“He whose wisdom exceeds his works, to what may he be compared? To a tree whose branches are many, but whose roots are few; and the wind comes and plucks it up and overturns it upon its face. Rabbi Elazar ben Azarish (Perkei Avot )
“Nothing is secure but life, transition, the energizing spirit.” Ralph Waldo Emerson
Hang around a board meeting of any Jewish organization long enough and one can’t help but think there is only one generation of Jews worthy of engagement, cultivation and leadership development: the proverbial “next generation.” Referred to as NexGen, NowGen, young leadership and so on, they are constantly the focus of an immense amount of community angst, optimism and energy. Our Jewish organizations ceaselessly engineer new ways to engage these future generations in the world and work of the Jewish people, and in turn, look to the beneficiaries of this attention to help energize and renew the institutions most successful in attracting them. Yes, the future is here – and they seem quite demanding of our attention and resources.
But here’s an idea – let’s invest in WiseGen too.
Who are the WiseGen? Well, quite simply they are every generation of wisdom that has been engaged, shared experiences and helped build our Jewish community and its institutions for the last several decades. Certainly that includes the “Greatest Generation” – those who came of age in the decades that produced both our greatest Jewish tragedy (the Holocaust) and one of the greatest miracles (the birth of the modern State of Israel). But it also includes the Baby Boomer generation as well – those individuals who have guided our community through the transforming landscape of modern global Jewry and Jewish identity. These generations, having lived and learned during the most excruciating and exhilarating era of Jewish history have a wealth of wisdom to share with our community and our emerging leaders. They are not next, but nor are they past. They are now, and they are wise.
However, our Jewish organizations are often so busy focusing on how to engage NextGen that they tend to overlook the fact that WiseGen still have much to offer – and to learn. While they often populate our boards and serve in leadership roles throughout our community, these individuals have more to offer than just being placeholders until the next generation comes along to take their seats. These women and men have ideas and perspectives that also need to be nurtured and engaged; needing the opportunity to express their social entrepreneurship just as much as any fresh-faced college graduate. WiseGen may have opinions to share, but just like emerging leaders, they also have questions to ask. As a community we need to invest in their personal development just as much as we need to invest in the development of future personnel; because while they may be wise from experience, they too are often not prepared for the leadership challenges they will face.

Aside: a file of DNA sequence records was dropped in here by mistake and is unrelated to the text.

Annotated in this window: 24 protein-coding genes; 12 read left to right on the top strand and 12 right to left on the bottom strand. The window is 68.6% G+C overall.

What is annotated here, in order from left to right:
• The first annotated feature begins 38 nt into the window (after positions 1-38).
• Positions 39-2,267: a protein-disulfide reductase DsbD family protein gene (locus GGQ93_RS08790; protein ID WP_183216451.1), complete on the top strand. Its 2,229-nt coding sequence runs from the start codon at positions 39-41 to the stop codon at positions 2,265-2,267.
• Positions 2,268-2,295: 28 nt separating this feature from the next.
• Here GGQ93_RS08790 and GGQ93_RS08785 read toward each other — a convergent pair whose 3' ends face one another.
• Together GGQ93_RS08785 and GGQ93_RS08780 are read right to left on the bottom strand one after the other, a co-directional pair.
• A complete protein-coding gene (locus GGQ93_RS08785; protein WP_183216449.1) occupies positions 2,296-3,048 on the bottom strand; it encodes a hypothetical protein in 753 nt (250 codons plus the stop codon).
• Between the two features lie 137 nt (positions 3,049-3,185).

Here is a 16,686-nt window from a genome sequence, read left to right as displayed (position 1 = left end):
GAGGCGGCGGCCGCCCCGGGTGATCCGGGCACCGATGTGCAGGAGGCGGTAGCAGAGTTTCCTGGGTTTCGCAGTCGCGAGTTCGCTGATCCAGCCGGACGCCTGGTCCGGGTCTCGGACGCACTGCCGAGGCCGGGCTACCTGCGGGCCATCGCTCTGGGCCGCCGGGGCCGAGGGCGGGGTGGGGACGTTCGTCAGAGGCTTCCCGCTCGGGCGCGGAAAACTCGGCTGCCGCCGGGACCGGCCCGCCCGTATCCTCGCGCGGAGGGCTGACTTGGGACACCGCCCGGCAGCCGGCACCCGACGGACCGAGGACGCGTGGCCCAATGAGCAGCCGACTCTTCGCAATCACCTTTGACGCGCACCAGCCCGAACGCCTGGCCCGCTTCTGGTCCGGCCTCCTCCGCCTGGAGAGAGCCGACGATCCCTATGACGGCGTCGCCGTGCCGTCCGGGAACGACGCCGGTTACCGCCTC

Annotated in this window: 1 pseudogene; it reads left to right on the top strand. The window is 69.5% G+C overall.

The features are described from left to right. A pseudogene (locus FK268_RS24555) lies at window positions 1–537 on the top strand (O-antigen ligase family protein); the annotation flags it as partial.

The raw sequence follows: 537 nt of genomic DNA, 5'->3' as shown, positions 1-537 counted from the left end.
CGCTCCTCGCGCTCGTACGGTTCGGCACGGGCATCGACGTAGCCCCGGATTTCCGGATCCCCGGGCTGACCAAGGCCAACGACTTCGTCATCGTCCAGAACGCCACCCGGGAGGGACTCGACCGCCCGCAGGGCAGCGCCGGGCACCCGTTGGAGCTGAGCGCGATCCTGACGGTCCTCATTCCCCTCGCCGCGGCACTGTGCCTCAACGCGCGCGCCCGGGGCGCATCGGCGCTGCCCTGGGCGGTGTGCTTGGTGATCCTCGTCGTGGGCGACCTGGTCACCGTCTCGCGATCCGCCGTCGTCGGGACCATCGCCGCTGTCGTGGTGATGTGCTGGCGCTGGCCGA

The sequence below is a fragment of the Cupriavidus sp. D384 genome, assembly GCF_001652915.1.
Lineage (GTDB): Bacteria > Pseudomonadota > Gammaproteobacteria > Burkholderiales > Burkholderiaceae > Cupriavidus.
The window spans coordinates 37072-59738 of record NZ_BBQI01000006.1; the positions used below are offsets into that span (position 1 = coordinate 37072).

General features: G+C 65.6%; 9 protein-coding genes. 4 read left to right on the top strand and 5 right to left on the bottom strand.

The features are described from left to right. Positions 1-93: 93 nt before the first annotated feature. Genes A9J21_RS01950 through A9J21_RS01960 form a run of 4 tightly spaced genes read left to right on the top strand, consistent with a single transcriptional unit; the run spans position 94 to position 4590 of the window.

Not prepared for what, you ask? It is what I refer to as the Great Transition.
Every leader, in whatever role they take, must come to the “Moses” moment – the moment where they realize they can only go so far until there must be a transition to the next leader. It is a challenging moment for many, but it is also a rewarding one – a moment that links the old and young, the experienced and the naive. This moment – the Great Transition, is not really just a moment – it really the work WiseGen has yet to do, when one generation yields to the next and when that succeeding generation learns to embrace the wisdom of its predecessor. It is this moment of the Great Transition where our WiseGen needs its greatest support – because for many of the members of that generation, it is a fearful moment, a moment for which they are ill prepared and reluctant to encounter (however inevitable that encounter may be).
So as we look ahead to a coming decade where there will be more and more moments of Great Transition, we need to be sure that we invest our community resources wisely in developing our wisest members to their greatest potential, even as we prepare for the transition of leadership from them to successor generations. Yes, we need to show respect for their experience, but we also must be sensitive to their inexperience with respect to challenges they have yet to face. What they have to offer our Jewish community is immense, but perhaps the best way to express our immense thanks and appreciation is not just to take from them, but to give back to them as well.
And that gift is something from which all of us in the Jewish community will benefit – wisely.
Seth A. Cohen, Esq. is an Atlanta-based attorney, activist and author on topics of Jewish communal life and innovation. Seth is an alumnus of the Wexner Heritage Program, Vice Chair and past Allocations Chair of the Jewish Federation of Greater Atlanta, member of the board of Joshua Venture Group and First Vice President of Jewish Family & Career Services in Atlanta. Seth regularly shares his thoughts on where we are going as a Jewish community on his blog, Boundless Drama of Creation, and is a regular contributor to eJewish Philanthropy. Seth can be contacted directly at seth.cohen [at] agg.com.
This post is part of the series 28 Days, 28 Ideas. Be sure to check out yesterday’s idea from Jewcy, “It’s time for a systems upgrade,” and tomorrow’s on The Sisterhood Blog @ The Forward. You can also visit 28days28ideas.com for the full list of ideas as they progress.